At the time of this writing, my urban farm has the following animals: 12 goats, 40+ chickens, 8 ducks, 2 pigs, 2 dogs, and a beehive. Oh, and 4 baby turkeys that my husband came home with last week. Don’t ask. And also at the time of this writing, my Zone 8b area is experiencing high summer temperatures that began unusually early, as well as below-average rainfall. So, suffice to say that my task of keeping my animals cool and hydrated in the heat is a fairly huge one.
When you have animals, whether they are house pets or farm animals, it’s up to you to make sure they are well cared for and to protect them as best you’re able. Here are my tips and tricks for keeping my animals healthy — I hope they help you in your summer animal care!
Dogs: Aside from bringing them indoors when the heat is scorching (we’ve had 103 here recently), we have two automatic watering bowls that hook up to water spigots — one up by the house, and another towards the back of the property. We ordered them online a couple of years ago, and they are still working beautifully. There’s also abundant shade for them to relax and take a break.
Chickens & ducks: It’s imperative for poultry to have access to clean water. They are able to drink from the dogs’ automatic watering bowl at the back of the property, and we also have a big stock tank pond that doubles as a bath and a water fountain (we just have to make sure it’s emptied and refilled with clean water regularly). On really hot days, I freeze veggies (peas, corn) in water in muffin tins, then I break out the frozen veggie muffins for the chickens and ducks to peck at. It keeps them cool and busy as they peck their way to the treats within. Inside the coop, it’s extremely important to have proper air ventilation so chickens don’t develop respiratory problems. Build your coop to take advantage of cross breezes and wind directions, which will cool things down considerably.
Goats: Our goats also access the back automatic waterer, and they’ll sometimes drink out of the duck/chicken stock tank pond. They also have access to several shady areas at different points around the property — this is really important because it can feel 10-15 degrees cooler in the shade. When we have baby goats, as we do right now, we put moms and new babies in a large private pen for the first week or so in order for them to bond. It’s in a shady area under a big oak tree, and we have a water spigot in there so they have a constant supply of cool water. On days when it’s super hot and the air feels stagnant without a breeze, my husband hooks up a box fan on the outside of the pen’s fencing to get some air moving for them. And, although we haven’t done this yet, it’s possible to set up a misting stand with your garden hose in front of the box fan — it’s a great way to cool that fan air down quite a bit.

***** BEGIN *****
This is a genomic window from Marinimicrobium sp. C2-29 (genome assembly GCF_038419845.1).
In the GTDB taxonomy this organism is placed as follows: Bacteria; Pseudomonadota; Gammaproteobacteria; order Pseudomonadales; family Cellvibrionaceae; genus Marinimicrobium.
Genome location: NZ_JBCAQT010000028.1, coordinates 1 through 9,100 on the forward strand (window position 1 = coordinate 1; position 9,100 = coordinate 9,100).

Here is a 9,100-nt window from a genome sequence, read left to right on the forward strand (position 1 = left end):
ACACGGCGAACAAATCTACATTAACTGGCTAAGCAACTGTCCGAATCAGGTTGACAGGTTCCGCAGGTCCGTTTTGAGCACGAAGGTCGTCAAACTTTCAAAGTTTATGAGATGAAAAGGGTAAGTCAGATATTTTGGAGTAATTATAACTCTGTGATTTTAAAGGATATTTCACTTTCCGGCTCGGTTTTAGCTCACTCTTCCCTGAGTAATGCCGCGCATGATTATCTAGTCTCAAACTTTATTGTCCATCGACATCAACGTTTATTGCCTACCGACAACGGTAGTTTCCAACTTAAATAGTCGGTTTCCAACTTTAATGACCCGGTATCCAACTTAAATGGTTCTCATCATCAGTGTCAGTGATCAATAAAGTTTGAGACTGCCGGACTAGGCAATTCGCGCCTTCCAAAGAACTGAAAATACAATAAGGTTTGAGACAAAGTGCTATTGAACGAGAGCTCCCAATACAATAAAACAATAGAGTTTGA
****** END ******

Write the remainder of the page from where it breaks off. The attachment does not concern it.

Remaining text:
Pigs: Our pigs are pot-bellies, and because of their smaller size and inflexible necks, they can’t drink from the automatic watering bowl like the other animals do. (Correction: our pig, Percy, has learned how to hit the bowl with his snout to knock water out of the bowl. Pretty impressive.) To give them consistent access to cool water, we buy two kid-sized plastic wading pools every summer, fill them up, and watch Olive and Percy step in and roll around. It cools them off and provides us with a ton of video footage to post on Facebook. But it’s also life-saving — pigs don’t sweat, and because of this, they have a very difficult time cooling off. And here’s a side benefit to the wading pools: the water sloshes over the edges, creating mud around the perimeter of the pool. Ever heard the expression “happy as a pig in mud?” Rolling around in the mud puddles is another way Olive and Percy keep their cool. Tip: If you don’t want to buy new plastic pools every year, buy a smaller sized galvanized stock tank instead. Our girl Olive loves to step into it for a quick cool-down.
Bees: Our beehive kind of goes on auto-pilot, but they need water, too. We often see the bees visiting the automatic watering bowls, and while that’s great, we have a small water feature close by their hive in the pollinator garden. It’s a simple set-up consisting of a small black pond form, filled with water and a solar-powered pond fountain to keep the water moving. When we’re feeling inspired, we’ve often included a few small water plants to keep things interesting.
Turkeys: Like I said, don’t ask. My husband is in the doghouse for bringing home baby turkeys without asking me — we know nothing about turkeys, and to be honest, don’t really need more animals or another project. For now, they are inside our house in the cool air conditioning and fresh water, but if they were outside, they would require the same watering systems the other poultry do. But really, everyone — can I get some sympathy for sharing my house with four turkeys? My only consolation is that I am married to a man who has a soft spot for animals — and in this world that often seems rushed and stressed, I consider myself lucky.
About the Author:
Jenny Peterson is a landscape designer and urban farmer living in Austin, Texas. She comes from a family of gardeners and her gardens include drought-tolerant plants, herbs, veggies, and a wildflower pollinator garden. As a breast cancer survivor, Jenny specializes in gardens that heal from the inside out.